Twin Peaks became a cautionary tale for serialized storytelling: Once audiences know who the killer is, what compels them to stick around? Night Shyamalan. But unlike in Twin Peaks , which made its big reveal in the middle of its second season before stumbling to an awkward and seemingly unplanned end, Wayward Pines already has a solid ending in mind. But Wayward Pines is airing in the doldrums of summer and will almost certainly debut to low ratings as a result. Its cast is filled with familiar faces, but not too many current stars—in fact, Howard feels like the biggest name because his work on Empire has catapulted him back into stardom.
In many ways, Wayward Pines feels like a cut-rate True Detective , mimicking the style of the prestige cable miniseries but not its quality.
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I have lived in many large cities as a foreigner, and never had an experience like this one. Does that make sense? Thank you for reading! Great post Lilli. Basically she shuts them down. So poetic. Pete wonders if he writes haikus? Hope you both can continue to nurture yourselves and find lots more places and experiences like that. People in cities must shut down part of themselves to be able to handle living in human density.
Structure and rules are something you and certainly I have always had mixed feelings about. And the people who are the enforcers. Well, a book could be written and almost certainly has, about the psychology, etc of enforcers. If I were to say such a thing in Japan, though, it would be shockingly rude by all that overheard it. To smile, nod, bow respectfully, and exit stage left ASAP is a much more culturally acceptable way to deal with unpleasant people.
I agree with you about cities, and what it can do to the people who live in them. Even Portland vs. Eugene is a huge difference in that regard, in terms of kindness and openness!
a strange and wayward smile Manual
And people who police the boundaries enforcers, as you say of whatever is considered "socially acceptable" leave me asking a lot of questions, always. Which is part of the reason I struggle with current U. I still love it here, don't get me wrong. I am just organizing my posts thematically, and this is a theme I would be remiss to leave out.
Japanese society is notoriously difficult to break into, especially here in Tokyo. However, I have met so many kind, warm, good-hearted people. We are already building up a circle of friends.
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I will tell Tomo what you said about his writing! He is such a good writer. He does not write haikus, no. Thank goodness for Tomo. Where would I be without him here??!! This morning, in the locker room after swimming at River Road Pool, I told a beautiful Japanese woman who swims there often that I had just been to Japan.
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She asked how long I was there. I told her 12 days, and that I was impressed with the efficiency of the country and and the polite niceness of everyone I met. She laughed.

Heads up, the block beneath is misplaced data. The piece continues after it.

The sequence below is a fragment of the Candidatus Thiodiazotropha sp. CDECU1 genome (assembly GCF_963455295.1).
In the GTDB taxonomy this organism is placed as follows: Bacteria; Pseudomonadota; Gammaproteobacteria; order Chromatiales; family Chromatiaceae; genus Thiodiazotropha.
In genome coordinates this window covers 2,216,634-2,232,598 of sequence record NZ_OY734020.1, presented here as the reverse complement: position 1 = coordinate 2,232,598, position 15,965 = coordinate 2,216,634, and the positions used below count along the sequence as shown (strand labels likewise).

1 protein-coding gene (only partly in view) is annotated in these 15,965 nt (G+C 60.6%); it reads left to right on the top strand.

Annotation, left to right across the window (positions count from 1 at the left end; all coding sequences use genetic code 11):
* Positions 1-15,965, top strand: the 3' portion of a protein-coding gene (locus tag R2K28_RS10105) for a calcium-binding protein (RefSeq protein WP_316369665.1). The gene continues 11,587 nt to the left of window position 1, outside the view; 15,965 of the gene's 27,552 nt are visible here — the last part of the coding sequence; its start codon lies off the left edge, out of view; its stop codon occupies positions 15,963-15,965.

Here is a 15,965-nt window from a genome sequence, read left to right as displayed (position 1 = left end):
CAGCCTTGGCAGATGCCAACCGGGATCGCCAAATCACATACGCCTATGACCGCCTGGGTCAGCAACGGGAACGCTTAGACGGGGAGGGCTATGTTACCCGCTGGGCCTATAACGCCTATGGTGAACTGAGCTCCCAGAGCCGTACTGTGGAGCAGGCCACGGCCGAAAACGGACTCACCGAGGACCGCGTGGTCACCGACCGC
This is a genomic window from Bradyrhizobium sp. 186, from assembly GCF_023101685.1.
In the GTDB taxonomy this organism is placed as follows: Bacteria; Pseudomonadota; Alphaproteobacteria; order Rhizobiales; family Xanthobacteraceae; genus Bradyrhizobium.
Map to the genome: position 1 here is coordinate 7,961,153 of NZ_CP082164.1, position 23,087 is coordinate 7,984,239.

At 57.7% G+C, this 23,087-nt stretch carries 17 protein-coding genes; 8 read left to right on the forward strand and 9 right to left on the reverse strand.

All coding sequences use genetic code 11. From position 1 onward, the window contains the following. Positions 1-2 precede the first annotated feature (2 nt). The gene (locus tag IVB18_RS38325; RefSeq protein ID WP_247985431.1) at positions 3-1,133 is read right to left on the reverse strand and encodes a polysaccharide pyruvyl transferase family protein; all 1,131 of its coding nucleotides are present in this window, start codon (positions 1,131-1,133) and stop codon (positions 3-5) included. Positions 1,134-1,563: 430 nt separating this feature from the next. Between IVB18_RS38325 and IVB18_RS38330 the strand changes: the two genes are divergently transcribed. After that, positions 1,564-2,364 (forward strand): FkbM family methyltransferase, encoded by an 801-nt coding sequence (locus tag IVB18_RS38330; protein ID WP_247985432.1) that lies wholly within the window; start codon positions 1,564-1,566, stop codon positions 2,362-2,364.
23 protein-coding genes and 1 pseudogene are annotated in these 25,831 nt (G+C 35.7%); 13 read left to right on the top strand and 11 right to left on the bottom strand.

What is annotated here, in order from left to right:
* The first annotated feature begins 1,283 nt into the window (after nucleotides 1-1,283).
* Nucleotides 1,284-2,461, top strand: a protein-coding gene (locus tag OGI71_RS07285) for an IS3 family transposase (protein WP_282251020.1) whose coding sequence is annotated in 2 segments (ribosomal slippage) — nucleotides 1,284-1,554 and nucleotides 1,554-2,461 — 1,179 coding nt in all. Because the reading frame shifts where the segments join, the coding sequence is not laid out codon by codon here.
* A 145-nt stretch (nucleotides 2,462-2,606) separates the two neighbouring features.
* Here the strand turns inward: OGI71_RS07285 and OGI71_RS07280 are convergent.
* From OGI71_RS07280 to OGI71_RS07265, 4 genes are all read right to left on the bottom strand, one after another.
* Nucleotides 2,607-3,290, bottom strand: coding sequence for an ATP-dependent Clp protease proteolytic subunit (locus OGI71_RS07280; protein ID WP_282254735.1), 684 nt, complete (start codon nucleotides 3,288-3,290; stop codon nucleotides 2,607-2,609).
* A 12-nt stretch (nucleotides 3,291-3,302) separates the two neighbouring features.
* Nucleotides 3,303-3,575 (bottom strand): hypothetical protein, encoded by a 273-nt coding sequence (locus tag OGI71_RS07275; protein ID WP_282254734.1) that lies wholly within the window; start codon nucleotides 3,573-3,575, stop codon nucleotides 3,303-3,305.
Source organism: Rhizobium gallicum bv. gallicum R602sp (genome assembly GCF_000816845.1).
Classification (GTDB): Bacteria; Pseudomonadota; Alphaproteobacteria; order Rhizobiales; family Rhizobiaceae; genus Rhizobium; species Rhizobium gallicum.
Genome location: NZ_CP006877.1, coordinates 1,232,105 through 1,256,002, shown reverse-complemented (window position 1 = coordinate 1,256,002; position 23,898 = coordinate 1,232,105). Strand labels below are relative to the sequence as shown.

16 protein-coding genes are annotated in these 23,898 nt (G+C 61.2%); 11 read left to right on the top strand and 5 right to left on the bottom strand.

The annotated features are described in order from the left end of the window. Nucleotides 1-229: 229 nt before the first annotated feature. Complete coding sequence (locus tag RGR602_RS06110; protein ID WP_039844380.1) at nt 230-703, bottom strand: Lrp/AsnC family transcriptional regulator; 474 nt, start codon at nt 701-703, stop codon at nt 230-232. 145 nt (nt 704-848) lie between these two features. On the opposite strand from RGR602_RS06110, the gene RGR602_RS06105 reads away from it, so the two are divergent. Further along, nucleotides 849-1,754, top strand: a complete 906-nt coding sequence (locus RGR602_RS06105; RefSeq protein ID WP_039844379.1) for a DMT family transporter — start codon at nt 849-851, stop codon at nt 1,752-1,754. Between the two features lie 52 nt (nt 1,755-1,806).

Told me that if I was there longer I would discover that people are not always nice. As a society, people are more polite and considerate than folks in the U. Just to be clear, though: I still love it here, and have lovely and loving Japanese friends and family. There are just some unhappy people who have named themselves boss and judge who make the day-to-day unpleasant at times.
Thank you so much, Nancy! And thank you for reading.
Wayward Pines premiere recap: Where Paradise Is Home
It is therapeutic to write these posts, especially with my loved ones and culture so far away. It is nice to share the joys and pains of life here with you all.
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Doubles the joy, relieves the pain. I can remember several instances in Japan where one of my nephews would discreetly tell us what was expected and how to properly show our respect… it was an eye opener to me each time! Without that feedback I would have stumbled along stepping on toes! Yes Katie, what is considered polite in one country or culture is definitely not universal. I was just reflecting on that today. At least according to all of the Japanese people I have subsequently asked a question about pentesting and stationery stores.
You are commenting using your WordPress. You are commenting using your Google account. You are commenting using your Twitter account. You are commenting using your Facebook account. Notify me of new comments via email. Notify me of new posts via email. Skip to content. Home Contact. And that topic is my public experiences as a foreigner here in Tokyo. Like this: Like Loading Published by WaywardWoman. Published November 3, November 4, Oh my gosh! W92lZnozaRs Like Like. Me too. Never heard of them before. The best. Lilli, you are an exceptional writer.
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